"Power is when we have every justification to kill, and we don't."
So I finally got around to watching this classic by Steven Spielberg. For a long time it has been sitting in my HDD, and I even forgot about it. But watching Bridge of Spies recently, another Spielberg movie, reminded me that I definitely have to watch this now. And I'm glad I finally did.
Schindler's List is movie based on a true story about Oskar Schindler, a Nazi German business man, who saved many Jews during the Holocaust. Liam Neeson plays as Schindler and at the time (1993), he was mostly unknown in the business, and gave his career defining role. He was brilliant as Oskar Schindler, and perfectly captures his transformation from a businessman profiting over war to a savior.
Neeson is accompanied by a great supporting cast, all delivering great performances. Special nod to Ben Kingsley, who plays the Jew accountant for Schindler. I loved their chemistry and how it grew. And another nod to the show stealer Ralph Fiennes, who plays the Nazi commandant of the concentration. The dude just killed it. He was despicable, he was evil and he was plain brilliant. Every scene he was in just oozed with his Nazi-ness. And at the same time, you could see some glimpses of him being a human being and not all evil. Great stuff.
Spielberg took this opportunity to not only show Schindler's story, but also give audiences some view of the horror of Holocaust. There are some truly unsettling scenes and content in the movie. You see the brutality, the horrors and suffering without it going overboard. And it flowed perfectly with the Schindler's story-line, as to give us a view of how he must have felt at times. The movie is over 3 hours long but great editing and pacing made me never feel like it. The movie is filled with great scenes. It never felt tedious or overly long.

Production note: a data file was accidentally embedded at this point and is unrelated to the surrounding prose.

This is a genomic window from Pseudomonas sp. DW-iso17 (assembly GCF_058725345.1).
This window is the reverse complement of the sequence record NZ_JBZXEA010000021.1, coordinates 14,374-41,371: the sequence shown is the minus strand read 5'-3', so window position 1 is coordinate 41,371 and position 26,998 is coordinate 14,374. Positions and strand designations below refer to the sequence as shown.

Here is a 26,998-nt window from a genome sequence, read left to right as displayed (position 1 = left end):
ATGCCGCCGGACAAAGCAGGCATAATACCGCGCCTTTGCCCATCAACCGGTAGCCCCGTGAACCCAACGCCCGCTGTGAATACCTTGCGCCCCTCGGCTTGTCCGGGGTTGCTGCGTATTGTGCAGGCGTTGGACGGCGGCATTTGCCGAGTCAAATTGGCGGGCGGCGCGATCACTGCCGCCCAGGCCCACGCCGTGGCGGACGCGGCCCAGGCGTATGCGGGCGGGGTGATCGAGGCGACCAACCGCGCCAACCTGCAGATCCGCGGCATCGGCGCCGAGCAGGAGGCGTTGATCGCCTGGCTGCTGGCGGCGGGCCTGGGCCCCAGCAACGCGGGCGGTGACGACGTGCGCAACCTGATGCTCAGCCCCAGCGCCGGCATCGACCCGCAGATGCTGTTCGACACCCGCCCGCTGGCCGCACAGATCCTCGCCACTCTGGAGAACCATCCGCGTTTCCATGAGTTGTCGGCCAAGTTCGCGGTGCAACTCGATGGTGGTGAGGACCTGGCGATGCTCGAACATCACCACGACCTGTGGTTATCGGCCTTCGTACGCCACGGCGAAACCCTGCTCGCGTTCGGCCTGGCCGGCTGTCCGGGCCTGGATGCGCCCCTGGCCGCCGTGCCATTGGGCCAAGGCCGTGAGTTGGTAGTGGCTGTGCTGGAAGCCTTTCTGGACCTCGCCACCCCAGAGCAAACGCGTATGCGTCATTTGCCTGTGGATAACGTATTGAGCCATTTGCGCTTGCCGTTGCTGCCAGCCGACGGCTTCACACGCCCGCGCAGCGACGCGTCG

The movie is shot beautifully with great sets, on-location shots and cinematography, and all in black and white. This gives the film a timeless feel and often feels like you're watching documentary, that is how authentic it feels. Along with that we are accompanied by beautiful score by John Williams, which is haunting and beautiful, perfectly complementing the scenes and scenario.
There were still some issues with the film. For the most part in the movie, it just didn't felt like Schindler had any particular difficulty in his role and doings. It all felt kinda easy, the way movie depicted it, which in turn lowered the stakes. Plus, the emotional attachment to Schindler wasn't that strong for me to the level movie wanted it to be, which in turn made the whole emotional weight of the movie a bit lesser. That's not to say there wasn't any weight, because there certainly was, especially in the end. But I just felt like the movie somewhat failed to get me involved to the extent it wanted me to. Also, it felt odd seeing how everyone spoke English most of the times but you would sometime see Nazi soldiers speaking in German
Overall, it certainly is a great classic. It is hopeless and yet hopeful too. And I'm glad I finally experienced it. Great film making by Spielberg. And to thing that this came out in the same year as Jurassic Park, it just doesn't get any higher than this for a director. No wonder he is considered one of the greatest director in Hollywood.